Responding to thinly-veiled threats from Eurocrats that the EU could freeze the City out of European business, the Bank of England governor reminded leaders on the continent that Britain’s capital is “the investment banker for Europe”, and that more than half the equity and debt raised by eurozone companies was issued “in the UK, by firms based in the UK, quite often to investors in the UK”.
He added: “These activities are crucial for firms in the European real economy and it’s absolutely in the interests of the EU that there is an orderly transition and that there is continual access to those services.”
Mr Carney’s intervention comes after Mario Draghi, president of the European Central Bank, claimed Britain would “first and foremost” feel the pain of Brexit, and said there would be questions of “sovereignty” regarding where eurozone financial trades take place.
Draghi suggested other parts of Europe wanted to bring parts of the financial system into their territories in order to take advantage of the large amount of tax revenue paid by financial professionals.
He said: “Following the outcome of the British referendum, there will certainly be issues of sovereignty in various parts of our payments framework, infrastructure framework, clearing systems and so on.”
Carney said Britain and Europe would have to cooperate to ensure financial stability
The banking chief branded London the "investment banker of Europe"
But Mr Carney argued that costs would rise significantly if European countries forced businesses to operate solely inside the Eurozone.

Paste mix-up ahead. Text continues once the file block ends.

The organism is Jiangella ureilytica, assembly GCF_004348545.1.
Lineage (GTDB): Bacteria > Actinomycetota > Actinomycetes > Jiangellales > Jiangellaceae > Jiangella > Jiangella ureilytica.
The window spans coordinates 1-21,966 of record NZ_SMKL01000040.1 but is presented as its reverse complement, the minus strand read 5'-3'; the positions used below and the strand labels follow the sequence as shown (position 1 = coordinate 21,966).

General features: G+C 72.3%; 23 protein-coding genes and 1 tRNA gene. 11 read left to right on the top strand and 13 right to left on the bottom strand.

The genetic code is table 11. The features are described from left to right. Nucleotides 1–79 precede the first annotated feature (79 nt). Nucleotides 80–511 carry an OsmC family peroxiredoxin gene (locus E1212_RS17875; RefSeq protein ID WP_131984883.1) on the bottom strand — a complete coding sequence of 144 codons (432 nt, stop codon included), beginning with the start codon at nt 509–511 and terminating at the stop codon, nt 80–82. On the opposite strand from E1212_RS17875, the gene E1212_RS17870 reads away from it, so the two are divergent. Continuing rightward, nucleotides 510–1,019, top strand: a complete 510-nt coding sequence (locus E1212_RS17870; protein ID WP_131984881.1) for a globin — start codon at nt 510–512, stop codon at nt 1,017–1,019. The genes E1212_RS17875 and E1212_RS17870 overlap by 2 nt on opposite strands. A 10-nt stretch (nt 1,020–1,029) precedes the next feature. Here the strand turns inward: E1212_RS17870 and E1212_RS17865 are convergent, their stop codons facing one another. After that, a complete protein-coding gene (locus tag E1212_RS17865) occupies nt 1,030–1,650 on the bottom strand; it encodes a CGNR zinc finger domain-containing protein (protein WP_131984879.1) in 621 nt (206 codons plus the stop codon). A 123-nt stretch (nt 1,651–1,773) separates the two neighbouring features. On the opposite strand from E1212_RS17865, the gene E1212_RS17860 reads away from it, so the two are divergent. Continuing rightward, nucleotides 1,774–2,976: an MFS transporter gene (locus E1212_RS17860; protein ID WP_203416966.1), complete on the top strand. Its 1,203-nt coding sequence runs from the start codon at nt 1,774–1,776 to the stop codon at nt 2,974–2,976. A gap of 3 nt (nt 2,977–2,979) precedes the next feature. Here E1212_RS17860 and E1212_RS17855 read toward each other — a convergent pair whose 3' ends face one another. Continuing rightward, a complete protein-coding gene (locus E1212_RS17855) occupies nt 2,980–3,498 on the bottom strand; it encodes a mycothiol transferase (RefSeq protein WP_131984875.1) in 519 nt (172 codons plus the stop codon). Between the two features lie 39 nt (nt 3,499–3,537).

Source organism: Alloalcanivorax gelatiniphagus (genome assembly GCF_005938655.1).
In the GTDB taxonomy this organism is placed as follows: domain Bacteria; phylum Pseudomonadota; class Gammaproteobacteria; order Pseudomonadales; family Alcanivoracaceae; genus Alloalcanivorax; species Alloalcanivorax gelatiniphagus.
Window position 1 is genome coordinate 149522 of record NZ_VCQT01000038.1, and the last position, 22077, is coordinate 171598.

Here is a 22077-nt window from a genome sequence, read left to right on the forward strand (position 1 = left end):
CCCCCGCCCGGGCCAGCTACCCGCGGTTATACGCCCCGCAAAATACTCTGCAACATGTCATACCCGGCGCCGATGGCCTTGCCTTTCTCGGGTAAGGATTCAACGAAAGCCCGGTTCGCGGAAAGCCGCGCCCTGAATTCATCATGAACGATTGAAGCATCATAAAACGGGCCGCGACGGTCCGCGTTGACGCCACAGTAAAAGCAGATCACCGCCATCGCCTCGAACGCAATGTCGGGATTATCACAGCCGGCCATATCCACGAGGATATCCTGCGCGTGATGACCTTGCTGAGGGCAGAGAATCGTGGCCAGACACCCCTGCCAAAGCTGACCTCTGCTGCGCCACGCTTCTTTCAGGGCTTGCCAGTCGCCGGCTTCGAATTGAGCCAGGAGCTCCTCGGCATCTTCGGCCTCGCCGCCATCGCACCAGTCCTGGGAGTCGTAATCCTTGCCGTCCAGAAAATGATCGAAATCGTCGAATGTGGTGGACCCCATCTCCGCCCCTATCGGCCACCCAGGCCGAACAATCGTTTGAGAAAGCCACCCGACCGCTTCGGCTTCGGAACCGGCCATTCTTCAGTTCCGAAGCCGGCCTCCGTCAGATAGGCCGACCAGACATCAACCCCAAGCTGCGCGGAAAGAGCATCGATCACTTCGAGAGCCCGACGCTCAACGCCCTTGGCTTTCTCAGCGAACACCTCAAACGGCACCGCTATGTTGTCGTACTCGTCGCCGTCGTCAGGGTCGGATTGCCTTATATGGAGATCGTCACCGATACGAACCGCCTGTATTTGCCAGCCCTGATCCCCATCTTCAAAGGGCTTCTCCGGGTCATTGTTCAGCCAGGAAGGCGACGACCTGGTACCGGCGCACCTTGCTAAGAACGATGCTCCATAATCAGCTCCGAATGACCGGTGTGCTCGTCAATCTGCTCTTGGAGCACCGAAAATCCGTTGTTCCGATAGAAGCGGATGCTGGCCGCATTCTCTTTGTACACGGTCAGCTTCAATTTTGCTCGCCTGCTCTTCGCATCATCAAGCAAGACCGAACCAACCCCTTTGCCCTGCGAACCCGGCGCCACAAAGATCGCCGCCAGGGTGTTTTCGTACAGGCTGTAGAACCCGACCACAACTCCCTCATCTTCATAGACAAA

The banking chief added that the customers of London’s financial services “benefit very importantly from the agglomeration benefits, economies of scale, and economies of scope that exist because they are part of the world’s leading financial centre that serves not just Europe but Asia, Africa, the Middle East and the rest of the world”.
In his first public speech since Theresa May triggered Article 50, Mr Carney described Brexit negotiations as a “litmus test” for responsible financial globalisation.
Mario Draghi has warned Britain would feel "first and foremost" the negative impact of Brexit Brexit debate in pictures: Farage blasted by EU boss Wed, April 5, 2017
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The debate in the European Parliament in Strasbourg will focus on key issues of the Brexit talks including reciprocal rights for EU citizens, the peace process in Northern Ireland and trade
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Nigel Farage gestures during speeches at the European Parliament in Strasbourg, eastern France
He said it is “all to easy to give into protectionism”, and urged leaders in Europe and Britain to take the “high road of mutual cooperation” after Brexit negotiations have taken place.
Mr Carney also warned that taking a direction where “trust and cooperation diminish, fragmentation hardens, capital flows are disrupted and trade and innovation are curtailed".
He argued such a path would damage jobs and growth, as well as heightening domestic economic risks.